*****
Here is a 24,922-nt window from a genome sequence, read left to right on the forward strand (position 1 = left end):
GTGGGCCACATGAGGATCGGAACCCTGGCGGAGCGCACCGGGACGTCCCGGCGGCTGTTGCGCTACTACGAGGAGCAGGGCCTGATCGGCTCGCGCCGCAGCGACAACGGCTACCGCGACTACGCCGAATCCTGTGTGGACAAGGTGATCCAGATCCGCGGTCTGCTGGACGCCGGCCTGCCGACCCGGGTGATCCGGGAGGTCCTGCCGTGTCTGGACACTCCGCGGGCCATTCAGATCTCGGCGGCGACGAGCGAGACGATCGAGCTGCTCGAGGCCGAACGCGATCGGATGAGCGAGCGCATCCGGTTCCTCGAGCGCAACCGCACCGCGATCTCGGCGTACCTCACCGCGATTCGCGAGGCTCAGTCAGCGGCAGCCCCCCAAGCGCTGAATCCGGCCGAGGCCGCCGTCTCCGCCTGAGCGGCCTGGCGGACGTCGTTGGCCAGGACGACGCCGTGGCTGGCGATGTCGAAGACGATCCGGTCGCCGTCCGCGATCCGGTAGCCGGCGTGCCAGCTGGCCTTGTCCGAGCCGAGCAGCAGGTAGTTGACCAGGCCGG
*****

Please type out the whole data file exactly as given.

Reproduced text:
Here is a 24,922-nt window from a genome sequence, read left to right on the forward strand (position 1 = left end):
GTGGGCCACATGAGGATCGGAACCCTGGCGGAGCGCACCGGGACGTCCCGGCGGCTGTTGCGCTACTACGAGGAGCAGGGCCTGATCGGCTCGCGCCGCAGCGACAACGGCTACCGCGACTACGCCGAATCCTGTGTGGACAAGGTGATCCAGATCCGCGGTCTGCTGGACGCCGGCCTGCCGACCCGGGTGATCCGGGAGGTCCTGCCGTGTCTGGACACTCCGCGGGCCATTCAGATCTCGGCGGCGACGAGCGAGACGATCGAGCTGCTCGAGGCCGAACGCGATCGGATGAGCGAGCGCATCCGGTTCCTCGAGCGCAACCGCACCGCGATCTCGGCGTACCTCACCGCGATTCGCGAGGCTCAGTCAGCGGCAGCCCCCCAAGCGCTGAATCCGGCCGAGGCCGCCGTCTCCGCCTGAGCGGCCTGGCGGACGTCGTTGGCCAGGACGACGCCGTGGCTGGCGATGTCGAAGACGATCCGGTCGCCGTCCGCGATCCGGTAGCCGGCGTGCCAGCTGGCCTTGTCCGAGCCGAGCAGCAGGTAGTTGACCAGGCCGG